“We must step up to the plate now and stop this from going any further,” Roe Daraio, president of the nonprofit Communities of Maspeth & Elmhurst Together Inc. (COMET) Civic Association and organizer of the Tuesday protest, said to the crowd. “We must call to attention the issue of homelessness and how the city is choosing to deal with it.”

In a plan that is supported by Mayor Bill de Blasio, nonprofit Samaritan Village proposed the Pan-American Hotel, located at 7900 Queens Blvd., to house 200 homeless people, including the 36 families already residing there.

This is the fourth homeless shelter in Elmhurst and for residents of the community, it is one too many.

“They did this without any input from the community,” Hilda Chu, one of the protestors, said. “We have three already and now they want to add a fourth. This is so unfair to us.”

Councilman Daniel Dromm addressed the crowd during the June 17 protest and said he was disappointed by the Department of Homeless Services’ (DHS) lack of communication with local officials. He was outraged that he was given no advance notice that the closed-down hotel would now house homeless families, but said protestors must act civilly in their protest and engage in a discussion to figure out the best way to combat the situation.

“Elmhurst is overburdened [with the homeless],” Dromm said. “It is bad policy to bring that many needy people into one place.”

Pan-American Hotel officials declined to comment on the subject.

The DHS will provide the families with three meals a day until the agency can move them to an alternate shelter, the agency said.

“As the number of families with children residing in temporary, emergency shelter grows, we must consider all available options to address our capacity needs and meet our legally mandated right to shelter,” the DHS said in a statement. “In the short term, DHS is using the Queens Boulevard facility to provide essential shelter and supportive services to families with children.”

Advocates previously claimed that both the mayor and City Comptroller Scott Stringer approved the plan, but Stringer’s office said he only approved payments for family shelters across the city but had not weighed in on any specific location.

“[Stringer] believes that communication and adequate community notification are critical parts of this process,”  said a Stringer spokesman.

 

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Queens’ Morning Roundup


| ctumola@queenscourier.com

morning roundup

TODAY’S FORECAST 

Thursday: Sunshine early followed by cloudy skies this afternoon. High 42. Winds WSW at 10 to 15 mph. Thursday night Cloudy skies this evening will become partly cloudy after midnight. Low 36. Winds SSW at 10 to 15 mph.

EVENT OF THE DAY: Live Music Thursdays at Rest-au-Rant

Join Matt Turk and Gary Schreiner to listen to live music and enjoy some delicious food at the same time at Rest-au-Rant on 35th Avenue. Free. Click here for more info or to submit an event of your own

Homeland Security to cut NYPD bomb detection funding after Obama says NYC nuclear blast bigger concern than Russia

The NYPD may be forced to make do as the Department of Homeland Security announces massive budget cuts to its bomb detection program. Read more: CBS New York/AP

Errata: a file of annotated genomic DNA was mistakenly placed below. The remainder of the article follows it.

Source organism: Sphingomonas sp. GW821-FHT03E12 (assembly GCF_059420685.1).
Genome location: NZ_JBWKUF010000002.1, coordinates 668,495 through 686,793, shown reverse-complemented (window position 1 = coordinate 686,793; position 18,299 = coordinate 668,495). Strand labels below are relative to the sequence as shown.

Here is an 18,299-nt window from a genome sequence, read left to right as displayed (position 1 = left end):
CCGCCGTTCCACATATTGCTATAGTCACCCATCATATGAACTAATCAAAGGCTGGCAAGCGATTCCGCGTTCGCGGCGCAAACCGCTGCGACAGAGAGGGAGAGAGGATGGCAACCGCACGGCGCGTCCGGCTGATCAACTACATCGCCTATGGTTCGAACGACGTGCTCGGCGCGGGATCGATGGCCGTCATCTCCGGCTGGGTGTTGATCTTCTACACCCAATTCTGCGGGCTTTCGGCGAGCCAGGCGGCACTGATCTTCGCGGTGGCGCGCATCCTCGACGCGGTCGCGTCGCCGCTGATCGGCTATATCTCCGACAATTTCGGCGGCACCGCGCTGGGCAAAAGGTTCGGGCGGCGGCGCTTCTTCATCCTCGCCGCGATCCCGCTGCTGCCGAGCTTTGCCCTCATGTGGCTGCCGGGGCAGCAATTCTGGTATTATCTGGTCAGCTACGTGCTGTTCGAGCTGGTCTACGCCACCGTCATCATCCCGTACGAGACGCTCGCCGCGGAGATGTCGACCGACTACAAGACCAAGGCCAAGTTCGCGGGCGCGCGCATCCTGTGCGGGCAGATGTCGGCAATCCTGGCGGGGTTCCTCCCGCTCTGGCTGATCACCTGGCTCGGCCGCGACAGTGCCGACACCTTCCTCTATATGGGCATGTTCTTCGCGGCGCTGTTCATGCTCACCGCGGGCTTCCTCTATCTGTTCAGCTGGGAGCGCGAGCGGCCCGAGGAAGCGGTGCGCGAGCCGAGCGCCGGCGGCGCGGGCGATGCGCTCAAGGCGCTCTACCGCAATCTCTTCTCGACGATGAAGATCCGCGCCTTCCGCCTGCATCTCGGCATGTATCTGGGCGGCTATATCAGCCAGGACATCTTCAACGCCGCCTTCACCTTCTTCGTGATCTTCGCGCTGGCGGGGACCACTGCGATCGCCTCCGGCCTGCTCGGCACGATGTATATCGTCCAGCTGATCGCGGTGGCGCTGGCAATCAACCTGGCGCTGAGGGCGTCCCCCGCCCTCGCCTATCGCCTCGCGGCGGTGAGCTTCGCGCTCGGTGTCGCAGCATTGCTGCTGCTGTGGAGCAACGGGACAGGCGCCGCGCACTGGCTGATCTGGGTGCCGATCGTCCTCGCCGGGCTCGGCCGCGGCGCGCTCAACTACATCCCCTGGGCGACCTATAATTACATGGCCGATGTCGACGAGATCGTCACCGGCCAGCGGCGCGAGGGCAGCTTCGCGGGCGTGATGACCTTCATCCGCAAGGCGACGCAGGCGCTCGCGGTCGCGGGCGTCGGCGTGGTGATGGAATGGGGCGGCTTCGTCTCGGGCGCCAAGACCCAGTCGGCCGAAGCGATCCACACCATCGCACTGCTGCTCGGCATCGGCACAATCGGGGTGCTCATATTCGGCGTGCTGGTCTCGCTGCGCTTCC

Federal government proposes new safety standards for train doors

The government Tuesday proposed new safety standards for railroad train doors partly due to accidents in New York and New Jersey, one of them deadly. Read more: New York Daily News

Deal close on $142B state budget

Legislative leaders Wednesday were nearing a deal on the $142 billion state budget that would include funding for Mayor de Blasio’s ambitious expansion of pre-kindergarten classes in New York City. Read more: New York Post

Cuomo: I will help de Blasio fix homeless problem

Gov. Cuomo vowed Wednesday to reach a deal with Mayor de Blasio that would let the city use state funds to move more homeless New Yorkers from shelters into apartments. Read more: New York Post

Giuliani slams de Blasio, says he has ‘real disagreements’ with mayor’s policy

Former Mayor Rudolph Giuliani slammed Mayor Bill de Blasio Wednesday, saying he has some “real disagreements” with the man now occupying his former desk at City Hall. Read more: CBS New York

Queens pol calls it quits on homeless experiment, but plans to try again


| mhayes@queenscourier.com

Photo courtesy of the New York Daily News

Councilmember Ruben Wills took a dive into the lives of our city’s homeless to highlight hardships for those living in poverty, but called it quits after being diagnosed with pneumonia.

The councilmember began his journey to get a better look into the lives and struggles of the city’s population on the streets on Dec. 17.

“I knew for a fact going into it I would never understand the homeless situation, but I wanted to begin to develop an area of which I can begin to legislate,” Wills said.

His experiment contained various parts, he said, including sleeping on the streets, making enough money to eat and travel and gaining access to health care.

“The homeless situation goes beyond the primary factors that everyone understands. It goes beyond somebody losing their job,” he said.

The councilmember started at the Q6 bus shelter on Rockaway Boulevard and Baisley Boulevard, dressed in jeans, a sweater, a camouflage jacket, scarf and hat. He slept there before heading to a nearby Gulf gas station to “pump gas for change” for transportation costs.